Purcell, a Republican, reduced the number of polling places in the county from 200 to 60, forcing some voters to wait in line for up to five hours, and making many give up and go home without voting. She did it with the approval of the county’s Republican-controlled board of supervisors. The primary reason, they all say, was to save money on the election. That excuse is backed up by the proceeds of a February board of supervisors meeting wherein its Republican members commended her proposal to save about $1 million by drastically reducing the number of polling places. The board had instructed Purcell to “to be as frugal as you can” because the Republican-controlled Arizona Legislature had cut state contributions to the county’s federal election funding by $2.4 million.

Republican Governor Doug Ducey responded to the voting mess by releasing a statement calling for election officials to “make sure it doesn’t happen again.” He also called for a change to the state’s voting laws, so that voters registered as independents are allowed to vote in party primary elections. “If people want to take the time to vote they should be able to, and their vote should be counted,” he concluded.

Ducey’s call for open primary elections surprised many people, because the state’s Republican leadership sees closed primaries as a way to preserve the conservative ideological purity of their candidates. This, and the fact that Ducey supported the legislature’s funding cuts to county elections, have fueled speculation about his motive for releasing the statement.

Purcell and the Maricopa County Board of Supervisors are claiming that the problems with the election were just the result of their bad mistakes. But even if that’s true, the election still highlighted the rotten heart of Arizona Republican policies:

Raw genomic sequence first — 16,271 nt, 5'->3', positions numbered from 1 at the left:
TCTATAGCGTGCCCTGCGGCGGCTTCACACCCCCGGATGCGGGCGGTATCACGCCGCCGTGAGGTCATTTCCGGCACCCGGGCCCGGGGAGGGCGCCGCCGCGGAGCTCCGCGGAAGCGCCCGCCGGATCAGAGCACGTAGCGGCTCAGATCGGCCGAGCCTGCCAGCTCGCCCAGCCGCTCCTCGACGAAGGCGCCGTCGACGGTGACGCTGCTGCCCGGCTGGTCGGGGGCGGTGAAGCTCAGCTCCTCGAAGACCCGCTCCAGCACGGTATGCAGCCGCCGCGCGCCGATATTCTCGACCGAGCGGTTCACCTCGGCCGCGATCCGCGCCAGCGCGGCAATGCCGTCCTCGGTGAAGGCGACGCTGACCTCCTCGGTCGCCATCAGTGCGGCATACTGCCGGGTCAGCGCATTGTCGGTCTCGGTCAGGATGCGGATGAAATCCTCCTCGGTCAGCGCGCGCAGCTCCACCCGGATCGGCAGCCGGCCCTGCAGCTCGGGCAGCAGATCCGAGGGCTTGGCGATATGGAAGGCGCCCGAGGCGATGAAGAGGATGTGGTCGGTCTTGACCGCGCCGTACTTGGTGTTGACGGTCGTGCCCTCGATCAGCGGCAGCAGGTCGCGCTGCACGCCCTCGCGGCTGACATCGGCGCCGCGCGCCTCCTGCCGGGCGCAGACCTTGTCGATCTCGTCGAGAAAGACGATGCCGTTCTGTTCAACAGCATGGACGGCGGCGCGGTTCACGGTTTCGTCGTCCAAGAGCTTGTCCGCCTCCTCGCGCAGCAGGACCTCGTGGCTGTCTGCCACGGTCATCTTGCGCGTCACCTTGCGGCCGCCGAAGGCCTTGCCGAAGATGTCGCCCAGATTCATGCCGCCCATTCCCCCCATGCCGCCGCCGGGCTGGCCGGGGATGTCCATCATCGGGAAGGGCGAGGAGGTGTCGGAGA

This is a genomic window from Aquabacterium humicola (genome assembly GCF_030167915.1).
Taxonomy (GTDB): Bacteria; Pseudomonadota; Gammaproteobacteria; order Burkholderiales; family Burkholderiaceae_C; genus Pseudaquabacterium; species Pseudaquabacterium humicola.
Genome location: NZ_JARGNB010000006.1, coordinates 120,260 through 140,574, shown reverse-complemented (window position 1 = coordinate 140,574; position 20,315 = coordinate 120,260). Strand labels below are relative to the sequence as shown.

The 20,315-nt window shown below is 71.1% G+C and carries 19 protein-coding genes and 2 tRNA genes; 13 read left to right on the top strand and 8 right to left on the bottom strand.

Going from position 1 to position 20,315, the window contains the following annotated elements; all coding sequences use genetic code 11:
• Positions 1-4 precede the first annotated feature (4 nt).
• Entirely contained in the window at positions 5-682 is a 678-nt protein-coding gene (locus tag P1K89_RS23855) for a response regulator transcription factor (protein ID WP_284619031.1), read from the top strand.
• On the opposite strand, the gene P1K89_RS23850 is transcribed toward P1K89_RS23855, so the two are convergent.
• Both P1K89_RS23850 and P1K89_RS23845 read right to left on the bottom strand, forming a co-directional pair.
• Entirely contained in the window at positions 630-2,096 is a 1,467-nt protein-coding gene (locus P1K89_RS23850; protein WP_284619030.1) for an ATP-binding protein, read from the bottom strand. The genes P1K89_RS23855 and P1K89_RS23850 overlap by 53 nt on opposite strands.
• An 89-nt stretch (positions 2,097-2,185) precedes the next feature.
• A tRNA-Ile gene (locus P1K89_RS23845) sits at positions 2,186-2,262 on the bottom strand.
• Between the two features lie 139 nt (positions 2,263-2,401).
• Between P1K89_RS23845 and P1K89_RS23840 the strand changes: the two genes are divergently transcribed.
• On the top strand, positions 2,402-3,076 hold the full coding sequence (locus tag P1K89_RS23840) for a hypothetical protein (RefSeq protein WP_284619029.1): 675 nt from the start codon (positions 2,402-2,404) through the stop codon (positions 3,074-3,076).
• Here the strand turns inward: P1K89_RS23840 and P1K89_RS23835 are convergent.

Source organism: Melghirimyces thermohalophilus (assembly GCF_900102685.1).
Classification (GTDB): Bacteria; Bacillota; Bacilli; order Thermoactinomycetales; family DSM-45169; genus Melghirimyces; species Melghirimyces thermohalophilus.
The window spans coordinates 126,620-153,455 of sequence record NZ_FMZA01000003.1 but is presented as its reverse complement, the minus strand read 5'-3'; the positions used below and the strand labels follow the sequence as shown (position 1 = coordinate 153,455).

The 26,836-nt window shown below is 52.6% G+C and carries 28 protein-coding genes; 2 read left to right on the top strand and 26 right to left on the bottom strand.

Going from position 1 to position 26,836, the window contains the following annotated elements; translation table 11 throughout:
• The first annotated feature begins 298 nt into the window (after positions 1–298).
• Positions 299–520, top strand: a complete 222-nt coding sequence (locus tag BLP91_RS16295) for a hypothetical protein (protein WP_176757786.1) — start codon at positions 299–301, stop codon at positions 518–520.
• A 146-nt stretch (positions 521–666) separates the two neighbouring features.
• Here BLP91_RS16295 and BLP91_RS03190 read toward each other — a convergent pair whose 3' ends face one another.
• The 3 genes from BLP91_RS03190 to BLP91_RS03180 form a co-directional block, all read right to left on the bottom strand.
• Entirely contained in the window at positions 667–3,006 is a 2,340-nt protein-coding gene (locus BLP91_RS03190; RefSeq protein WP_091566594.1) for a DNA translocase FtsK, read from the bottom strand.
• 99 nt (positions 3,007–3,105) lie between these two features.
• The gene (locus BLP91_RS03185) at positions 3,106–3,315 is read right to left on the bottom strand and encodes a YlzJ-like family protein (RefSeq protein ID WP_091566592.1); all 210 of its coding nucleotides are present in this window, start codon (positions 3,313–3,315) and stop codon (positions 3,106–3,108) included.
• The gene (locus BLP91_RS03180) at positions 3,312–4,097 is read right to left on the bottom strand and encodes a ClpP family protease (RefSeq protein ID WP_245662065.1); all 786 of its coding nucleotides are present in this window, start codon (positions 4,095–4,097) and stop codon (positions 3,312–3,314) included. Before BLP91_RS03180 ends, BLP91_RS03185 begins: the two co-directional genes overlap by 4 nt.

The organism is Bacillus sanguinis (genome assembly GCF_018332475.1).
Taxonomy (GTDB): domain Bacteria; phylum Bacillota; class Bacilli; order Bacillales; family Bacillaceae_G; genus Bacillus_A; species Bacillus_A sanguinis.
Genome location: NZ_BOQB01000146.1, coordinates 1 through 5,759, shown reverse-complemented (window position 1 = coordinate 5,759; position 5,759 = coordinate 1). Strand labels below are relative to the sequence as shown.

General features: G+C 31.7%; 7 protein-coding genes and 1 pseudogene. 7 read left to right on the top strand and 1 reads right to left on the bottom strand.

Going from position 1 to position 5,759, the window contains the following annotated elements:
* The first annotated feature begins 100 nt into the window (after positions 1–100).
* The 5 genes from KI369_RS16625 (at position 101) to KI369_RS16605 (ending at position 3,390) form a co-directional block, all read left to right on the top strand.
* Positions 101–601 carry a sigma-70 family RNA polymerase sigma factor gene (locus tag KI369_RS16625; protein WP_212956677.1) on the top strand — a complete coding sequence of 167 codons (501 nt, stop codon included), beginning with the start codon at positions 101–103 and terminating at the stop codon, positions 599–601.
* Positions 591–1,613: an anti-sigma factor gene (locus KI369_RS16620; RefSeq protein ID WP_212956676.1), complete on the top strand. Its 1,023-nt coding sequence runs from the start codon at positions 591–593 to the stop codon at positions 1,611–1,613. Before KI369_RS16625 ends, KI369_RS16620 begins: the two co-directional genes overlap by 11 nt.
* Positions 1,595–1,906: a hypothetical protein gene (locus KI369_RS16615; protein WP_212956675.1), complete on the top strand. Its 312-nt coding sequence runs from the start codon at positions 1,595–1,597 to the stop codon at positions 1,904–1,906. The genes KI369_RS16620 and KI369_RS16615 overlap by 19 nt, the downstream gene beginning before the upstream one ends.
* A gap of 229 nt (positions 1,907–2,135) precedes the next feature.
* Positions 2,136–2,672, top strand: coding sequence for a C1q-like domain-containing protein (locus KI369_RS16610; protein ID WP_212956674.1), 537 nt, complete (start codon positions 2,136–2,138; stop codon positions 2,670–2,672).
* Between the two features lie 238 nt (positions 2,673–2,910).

• Republican Governor Ducey’s post-election statement said he supported the right of citizens to vote, but he isn’t concerned about the rights of the voters who passed Proposition 301 in 2000 to enact a sales tax to increase the funding for public schools. The legislature illegally diverted this money, according to the courts. But instead of encouraging the legislature to follow the law and reinstate this funding, Ducey devised Proposition 123 and convinced the legislature to put it on the ballot. If approved, it would provide less money to the schools than Proposition 301 and accelerate payments to the schools from State Trust land – potentially depleting the funds available for schools in the future. It would also place a constitutional cap on the percentage of the state’s budget that can be devoted to schools. This would help Ducey continue to cut taxes at any cost as part of his implementation of a dubious supply-side economic strategy for state government.
  • The Republican-controlled Arizona Legislature deemed it more important to cut state spending than to adequately fund federal elections. But that didn’t stop them from scheduling a special statewide election in May for Governor Ducey’s Proposition 123. This election will cost the counties millions to administer, some estimates are $9.3 million, with Pima County estimating that it will cost them at least $1.2 million.
  • The Republican-controlled Maricopa Count Board of Supervisors was willing to reduce the number of polling places to save $1 million. This was in spite of the fact that they’ve taken no action against the county’s Sheriff Joe Arpaio, who has cost county taxpayers an estimated $142 million in legal settlements, court awards and legal fees, and whose office was found guilty in federal court in 2013 of violating the rights of Latino citizens.